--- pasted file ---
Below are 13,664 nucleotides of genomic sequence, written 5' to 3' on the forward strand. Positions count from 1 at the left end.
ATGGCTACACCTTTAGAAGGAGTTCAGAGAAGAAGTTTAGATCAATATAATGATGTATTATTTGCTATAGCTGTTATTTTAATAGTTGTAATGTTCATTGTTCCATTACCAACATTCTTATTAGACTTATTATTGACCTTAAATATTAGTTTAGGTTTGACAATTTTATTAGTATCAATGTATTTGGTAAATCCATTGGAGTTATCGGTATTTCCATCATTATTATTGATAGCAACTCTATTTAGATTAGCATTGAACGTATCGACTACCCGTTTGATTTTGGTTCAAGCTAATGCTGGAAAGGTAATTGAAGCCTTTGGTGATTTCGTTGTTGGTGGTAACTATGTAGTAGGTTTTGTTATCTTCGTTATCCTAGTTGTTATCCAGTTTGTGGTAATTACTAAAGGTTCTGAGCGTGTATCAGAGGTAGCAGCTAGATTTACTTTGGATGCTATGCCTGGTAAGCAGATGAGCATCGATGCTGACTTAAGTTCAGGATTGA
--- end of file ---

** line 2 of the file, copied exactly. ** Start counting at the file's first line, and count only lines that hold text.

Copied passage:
ATGGCTACACCTTTAGAAGGAGTTCAGAGAAGAAGTTTAGATCAATATAATGATGTATTATTTGCTATAGCTGTTATTTTAATAGTTGTAATGTTCATTGTTCCATTACCAACATTCTTATTAGACTTATTATTGACCTTAAATATTAGTTTAGGTTTGACAATTTTATTAGTATCAATGTATTTGGTAAATCCATTGGAGTTATCGGTATTTCCATCATTATTATTGATAGCAACTCTATTTAGATTAGCATTGAACGTATCGACTACCCGTTTGATTTTGGTTCAAGCTAATGCTGGAAAGGTAATTGAAGCCTTTGGTGATTTCGTTGTTGGTGGTAACTATGTAGTAGGTTTTGTTATCTTCGTTATCCTAGTTGTTATCCAGTTTGTGGTAATTACTAAAGGTTCTGAGCGTGTATCAGAGGTAGCAGCTAGATTTACTTTGGATGCTATGCCTGGTAAGCAGATGAGCATCGATGCTGACTTAAGTTCAGGATTGA